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Our review of The Pink Panther 2 (Blu-Ray), published July 6th, 2009, is also available.
"Now let me bring you up to speed. We know nothing. You are now up to speed."—Inspector Jacques Clouseau
Peter Sellers kept his career alive, even posthumously, as Inspector Jacques Clouseau, the bumbling detective he created for 1963's The Pink Panther. Clips, outtakes, and new actors kept the movie series going for a while, but it faded into obscurity after Sellers' 1980 death. In 2006, Steve Martin took on the role of Clouseau. He did well enough to rate a sequel. You are now up to speed.
"I'm afraid, sir, that Clouseau is currently occupied."
"I've assigned him to a mission so important for our country that I fear for our national security if he was taken off it."
Dreyfuss (John Cleese, Fawlty Towers) stuck the disaster-prone Inspector Clouseau (Steve Martin, The Jerk) on traffic duty, where he's measuring cars' distance from the curb so he can give out tickets—if drivers will let him. However, the Magna Carta, the Shroud of Turin, and the Imperial Sword of Japan have been taken by storm—by the Tornado, to be more precise. What's worse, the Pink Panther diamond disappears the moment Clouseau steps off French soil at the airport. Higher-ups want Clouseau, a national hero, to join a "dream team" of international detectives. With the exceptions of a beautiful writer (Aishwarya Rai Bachchan, Bride and Prejudice) and his lovestruck assistant Nicole (Emily Mortimer, Match Point), the Dream Team considers Clouseau a nightmare, especially when he disagrees with their solution to the mystery. Worse yet, he's got a rival for Nicole's love in suave Vincenzo (Andy Garcia, The Untouchables).
In "Drama is Easy…Comedy is Dangerous," producer Robert Simonds compares the way Steve Martin is continuing the character of Inspector Clouseau to the ever-evolving faces of James Bond. I wouldn't go that far, but Martin manages to keep the basic essence of Peter Sellers' classic character who, while capable as a detective, is singleminded and oblivious to disastrous extent. You know, a sharp detective who can actually get really into traffic detail. Without lapsing into neurosis, Martin puts enough emotion into the character to make the ending (in which Clouseau saves the day) feel triumphant and silly enough to make that feeling a surprise.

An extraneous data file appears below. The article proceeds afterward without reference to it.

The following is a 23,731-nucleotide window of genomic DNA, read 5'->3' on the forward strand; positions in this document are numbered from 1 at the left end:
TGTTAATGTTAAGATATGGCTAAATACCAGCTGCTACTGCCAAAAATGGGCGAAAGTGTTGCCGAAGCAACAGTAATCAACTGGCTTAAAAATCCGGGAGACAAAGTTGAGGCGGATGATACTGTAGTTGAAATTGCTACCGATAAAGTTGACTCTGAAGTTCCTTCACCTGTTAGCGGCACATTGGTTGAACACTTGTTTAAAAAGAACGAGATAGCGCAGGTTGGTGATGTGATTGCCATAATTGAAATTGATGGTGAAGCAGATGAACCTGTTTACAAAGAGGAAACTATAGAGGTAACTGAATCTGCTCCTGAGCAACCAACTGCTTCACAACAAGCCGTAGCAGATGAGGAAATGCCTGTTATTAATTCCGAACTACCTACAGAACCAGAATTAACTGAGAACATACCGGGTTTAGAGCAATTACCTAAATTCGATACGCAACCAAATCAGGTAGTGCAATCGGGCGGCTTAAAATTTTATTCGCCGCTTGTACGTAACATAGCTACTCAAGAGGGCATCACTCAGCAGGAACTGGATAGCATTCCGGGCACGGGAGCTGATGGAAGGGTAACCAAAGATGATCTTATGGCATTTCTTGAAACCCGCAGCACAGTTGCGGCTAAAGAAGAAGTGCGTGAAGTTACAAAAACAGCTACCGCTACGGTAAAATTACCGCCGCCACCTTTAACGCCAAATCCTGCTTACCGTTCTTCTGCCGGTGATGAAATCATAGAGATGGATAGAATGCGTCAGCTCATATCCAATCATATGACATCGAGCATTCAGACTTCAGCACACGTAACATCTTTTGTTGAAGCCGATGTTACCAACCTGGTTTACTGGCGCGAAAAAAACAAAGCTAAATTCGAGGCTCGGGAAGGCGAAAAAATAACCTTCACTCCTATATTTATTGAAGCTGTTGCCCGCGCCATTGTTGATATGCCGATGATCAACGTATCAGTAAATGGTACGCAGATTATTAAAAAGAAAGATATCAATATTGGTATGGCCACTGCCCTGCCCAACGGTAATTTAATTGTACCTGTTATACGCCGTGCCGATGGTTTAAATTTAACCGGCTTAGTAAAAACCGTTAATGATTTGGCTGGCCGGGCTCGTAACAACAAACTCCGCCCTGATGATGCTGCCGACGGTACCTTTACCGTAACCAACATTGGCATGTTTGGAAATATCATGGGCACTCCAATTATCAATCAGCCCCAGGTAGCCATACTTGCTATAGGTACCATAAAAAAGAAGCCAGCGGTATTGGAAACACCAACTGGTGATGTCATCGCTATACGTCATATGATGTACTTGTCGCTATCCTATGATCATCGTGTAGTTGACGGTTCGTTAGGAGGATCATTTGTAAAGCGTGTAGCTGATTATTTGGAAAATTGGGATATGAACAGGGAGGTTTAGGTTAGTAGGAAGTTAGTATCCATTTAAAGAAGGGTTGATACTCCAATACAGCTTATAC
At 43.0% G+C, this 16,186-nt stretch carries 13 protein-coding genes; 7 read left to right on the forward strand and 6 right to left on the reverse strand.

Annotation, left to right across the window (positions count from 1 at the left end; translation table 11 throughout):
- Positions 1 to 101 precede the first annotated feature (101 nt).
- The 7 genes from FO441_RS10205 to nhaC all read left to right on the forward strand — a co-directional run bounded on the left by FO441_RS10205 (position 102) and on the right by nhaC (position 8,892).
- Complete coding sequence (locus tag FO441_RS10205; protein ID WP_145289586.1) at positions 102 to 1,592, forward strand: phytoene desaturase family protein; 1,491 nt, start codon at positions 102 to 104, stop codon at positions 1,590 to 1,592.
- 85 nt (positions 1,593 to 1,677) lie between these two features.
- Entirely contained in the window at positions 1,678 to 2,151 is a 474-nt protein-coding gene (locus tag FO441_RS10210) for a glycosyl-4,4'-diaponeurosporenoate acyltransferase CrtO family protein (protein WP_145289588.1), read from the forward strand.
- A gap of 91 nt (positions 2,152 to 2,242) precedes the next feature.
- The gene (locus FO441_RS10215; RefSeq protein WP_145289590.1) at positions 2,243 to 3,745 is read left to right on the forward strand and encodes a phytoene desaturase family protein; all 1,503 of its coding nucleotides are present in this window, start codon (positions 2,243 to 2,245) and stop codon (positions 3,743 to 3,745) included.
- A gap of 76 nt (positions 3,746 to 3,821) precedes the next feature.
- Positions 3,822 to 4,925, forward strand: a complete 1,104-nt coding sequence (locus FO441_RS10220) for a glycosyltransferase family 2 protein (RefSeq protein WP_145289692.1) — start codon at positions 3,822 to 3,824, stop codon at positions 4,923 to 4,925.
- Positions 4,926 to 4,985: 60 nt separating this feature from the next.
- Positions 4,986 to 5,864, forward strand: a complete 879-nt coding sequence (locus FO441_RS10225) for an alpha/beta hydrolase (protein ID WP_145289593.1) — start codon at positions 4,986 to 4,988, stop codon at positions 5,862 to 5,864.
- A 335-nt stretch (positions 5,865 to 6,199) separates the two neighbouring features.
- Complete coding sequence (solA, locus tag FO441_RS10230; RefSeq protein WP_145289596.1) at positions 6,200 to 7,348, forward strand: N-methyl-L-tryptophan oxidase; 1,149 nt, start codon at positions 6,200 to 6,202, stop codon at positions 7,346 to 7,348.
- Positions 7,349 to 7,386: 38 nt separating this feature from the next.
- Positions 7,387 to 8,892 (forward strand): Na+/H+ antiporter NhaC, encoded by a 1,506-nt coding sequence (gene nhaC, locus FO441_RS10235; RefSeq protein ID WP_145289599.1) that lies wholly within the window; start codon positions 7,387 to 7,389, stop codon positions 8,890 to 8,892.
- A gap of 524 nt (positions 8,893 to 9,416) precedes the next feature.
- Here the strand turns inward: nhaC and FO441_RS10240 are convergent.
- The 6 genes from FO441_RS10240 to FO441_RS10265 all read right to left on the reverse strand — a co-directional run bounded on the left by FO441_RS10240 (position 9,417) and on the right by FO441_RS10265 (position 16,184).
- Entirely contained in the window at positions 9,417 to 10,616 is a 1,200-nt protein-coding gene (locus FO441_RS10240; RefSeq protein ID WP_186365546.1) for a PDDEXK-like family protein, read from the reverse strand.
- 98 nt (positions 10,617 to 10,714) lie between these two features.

While The Pink Panther 2 has plenty of nods to the classic movie series in its linguistic mangling and slapstick, the big difference is that this is a mild-mannered affair. I can't even picture this Clouseau turning up in a nudist colony, as Sellers' version did in A Shot in the Dark. Even the surprise swordfights in the house have a kinder, gentler nature, since this version makes it horseplay with colleague Ponton's rowdy kids. Cleese's Dreyfuss bangs his head against a wall in frustration at just hearing Clouseau's name, but isn't the maniacal opponent Herbert Lom was in the original series. There are a few double-entendres, but less so than average nowadays.
Enough scenes or jokes made me laugh out loud—when Martin and Alfred Molina (Spider-Man 2) battle through those accurate longshot deductions from trivial clues that great detectives are known for, or when Martin juggles falling wine bottles with eventual catastrophic result in a fancy restaurant—to make it a worthwhile 92 minutes. Supporting players, including Lily Tomlin as a political correctness advisor, are generally good, although most get only one or two scenes to really show their stuff.
The extras include two interesting features, "Drama is Easy…But Comedy is Dangerous" and "A Dream Team Like No Other," that provide the usual trivia (Steve Martin actually had a dialect coach to help him mangle French correctly!) while leaving you wanting more. A gag reel has some good moments, as it shows that Martin's stunts weren't as effortless as they looked, along with too many actors breaking up laughing on the set.
Since it's a screener disc, I can't say anything definitive about your viewing experience on technical level, but I found the disc satisfactory. I liked the retro score that pays ample homage to Henry Mancini's original theme.
The Pink Panther 2 is a nice, likeable movie. That could be a liability if you remember the likes of Herbert Lom as the crazy Dreyfuss in the original. Even with frequent nods to the original and appearances by the cartoon Pink Panther, I wouldn't look for nostalgia here; but considering it on its own, you should leave with a good feeling. With the relative scarcity of extras, I'd guess MGM is expecting mostly rentals on this one, but it's worth picking up if you see a good price.
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